Van E. Harl
SAD LOSS OF A VALUABLE AIR FORCE SUPPORTER
While attending officer training school as a young future Air Force Lieutenant I was diagnosed with possible breast cancer. Before the day was over I was on an operating table having surgery. I was lucky I never had any other medical issues involving breast cancer. But once a doctor writes cancer into your personal medical record the topic never goes away in your mind.
When the Colonel and I moved to Altus AFB we hit the ground running on the local Altus/Altus AFB social circle and one of the first civilians we met at our first “townie” function was Sandy Nichols. We found out that she was on the recovery side of post breast cancer treatment. I will not try to tell you my limited, rather minor brush with breast cancer was anything close to what Sandy had just been through. But I felt I had an instant connection with her.
For the next three years I ate countless barbecue dinners with Sandy and Rod Nichols at both on-and off-base functions. Sandy was never in the military but she was a Soldier’s daughter and she understood the military way of life, having moved from Army Post to Army Post during her childhood. I don’t imagine that Sandy had any idea the depth of involvement with the Air Force that her life would take on when she and Rod moved to Altus. I can only assume that in the early days no one at Altus AFB had any concept of the selfless, tireless support and just plain non-stop giving that Sandy was going to spend years, bestowing on the men and women of the best Air Force base in the country.
If you did not know about her health issues you would just recognize that she was in attendance at everything going on in Jackson County and an extremely hard worker at anything she was involved in. When you found out that not only did she work so hard, but was also dealing with cancer, you had to wonder how she did it and where did she pull the endless strength from to meet these goals?
Sandy was quite a remarkable lady and she had what we call in the Air Force, “officer omnipresence”. She was everywhere, doing everything and doing everything very well. About a year ago the cancer was back and the long drives to Oklahoma City for treatment started. And still Sandy continued to support the local community and Altus AFB. There were fewer dinners both downtown and on-base. The treatment regiment forced her to cut back on public functions and the draining of her strength kept her away more often, but Sandy was still there serving her community, both military and civilian whenever she could. The Altus Military Affairs Committee and the Committee of 100 are two of the strongest supporters that Altus AFB has and Sandy was out front leading in both of those organizations.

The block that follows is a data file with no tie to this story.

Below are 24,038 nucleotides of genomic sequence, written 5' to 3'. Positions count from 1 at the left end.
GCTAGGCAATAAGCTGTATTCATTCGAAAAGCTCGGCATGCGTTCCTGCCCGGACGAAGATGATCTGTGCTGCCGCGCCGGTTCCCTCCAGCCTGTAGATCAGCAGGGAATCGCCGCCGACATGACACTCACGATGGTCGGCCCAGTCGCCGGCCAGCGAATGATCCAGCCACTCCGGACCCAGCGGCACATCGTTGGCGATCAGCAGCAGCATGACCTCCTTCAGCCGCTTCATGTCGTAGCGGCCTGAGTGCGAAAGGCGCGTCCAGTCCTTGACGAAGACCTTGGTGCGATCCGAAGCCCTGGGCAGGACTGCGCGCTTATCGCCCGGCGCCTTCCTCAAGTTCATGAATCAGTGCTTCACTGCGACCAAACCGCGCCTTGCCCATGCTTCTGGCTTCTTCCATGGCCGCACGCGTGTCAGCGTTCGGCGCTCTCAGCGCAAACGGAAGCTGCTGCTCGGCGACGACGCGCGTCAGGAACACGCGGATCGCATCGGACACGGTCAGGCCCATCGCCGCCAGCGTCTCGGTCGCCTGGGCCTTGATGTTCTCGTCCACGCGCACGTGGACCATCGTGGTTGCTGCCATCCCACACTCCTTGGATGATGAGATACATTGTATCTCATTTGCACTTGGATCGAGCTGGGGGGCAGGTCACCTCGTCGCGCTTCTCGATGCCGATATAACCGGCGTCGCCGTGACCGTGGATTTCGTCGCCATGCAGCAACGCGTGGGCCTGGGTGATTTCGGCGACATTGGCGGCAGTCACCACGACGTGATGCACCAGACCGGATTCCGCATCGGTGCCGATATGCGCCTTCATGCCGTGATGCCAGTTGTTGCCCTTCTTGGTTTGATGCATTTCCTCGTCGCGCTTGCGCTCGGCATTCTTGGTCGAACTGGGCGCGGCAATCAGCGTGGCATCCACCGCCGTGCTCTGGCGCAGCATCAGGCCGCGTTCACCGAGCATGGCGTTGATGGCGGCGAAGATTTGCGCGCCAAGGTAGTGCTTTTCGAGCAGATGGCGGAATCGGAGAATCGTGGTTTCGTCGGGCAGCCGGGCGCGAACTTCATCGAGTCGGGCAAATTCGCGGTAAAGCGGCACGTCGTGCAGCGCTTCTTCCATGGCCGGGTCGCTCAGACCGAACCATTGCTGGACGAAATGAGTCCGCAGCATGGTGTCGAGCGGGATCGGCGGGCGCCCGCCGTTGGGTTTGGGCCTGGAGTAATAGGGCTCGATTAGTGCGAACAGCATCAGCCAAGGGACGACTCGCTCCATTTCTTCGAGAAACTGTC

The Air Force obviously needs its active duty members; it must have its civilians and contract employees. These patriots serve their nation while engaged in their chosen life’s work. Sandy Nichols was not a paid member of the Air Force, but she was a patriot. She chose to support her community and her Nation by volunteering countless hours and many precious final hours of her life in selfless support of her Altus Air Force Base.
The Military does not give medals to local civilians who support the mission, but Altus Air Force Base has devised a way to show its gratitude to the members of the community who go far beyond the call of duty. The “Friend of Altus” award is given out by the Wing Commander to those very select few whose efforts have had a profound positive impact on the mission of the 97th Air Mobility Wing. Sandy was a “Friend of Altus” long before she was presented that award.
Sandy Nichols died on 23 August 2007 after an extended battle with breast cancer. To Rod and Sandy’s family, I am deeply sorry for your loss. Sandy’s passing will be felt throughout the civilian community, but from the military side of her life we have lost one of our own. Sandy is a “Veteran.” She did not put on a uniform but she served her Nation as the best volunteer, civilian “air grounds-man” the Air Force has had. We truly lost a “Friend of Altus.” Good Bye Sandy, you have left the mission too soon, you will be missed, but you will not be forgotten.
©Copyright August 24, 2007 by Van E. Harl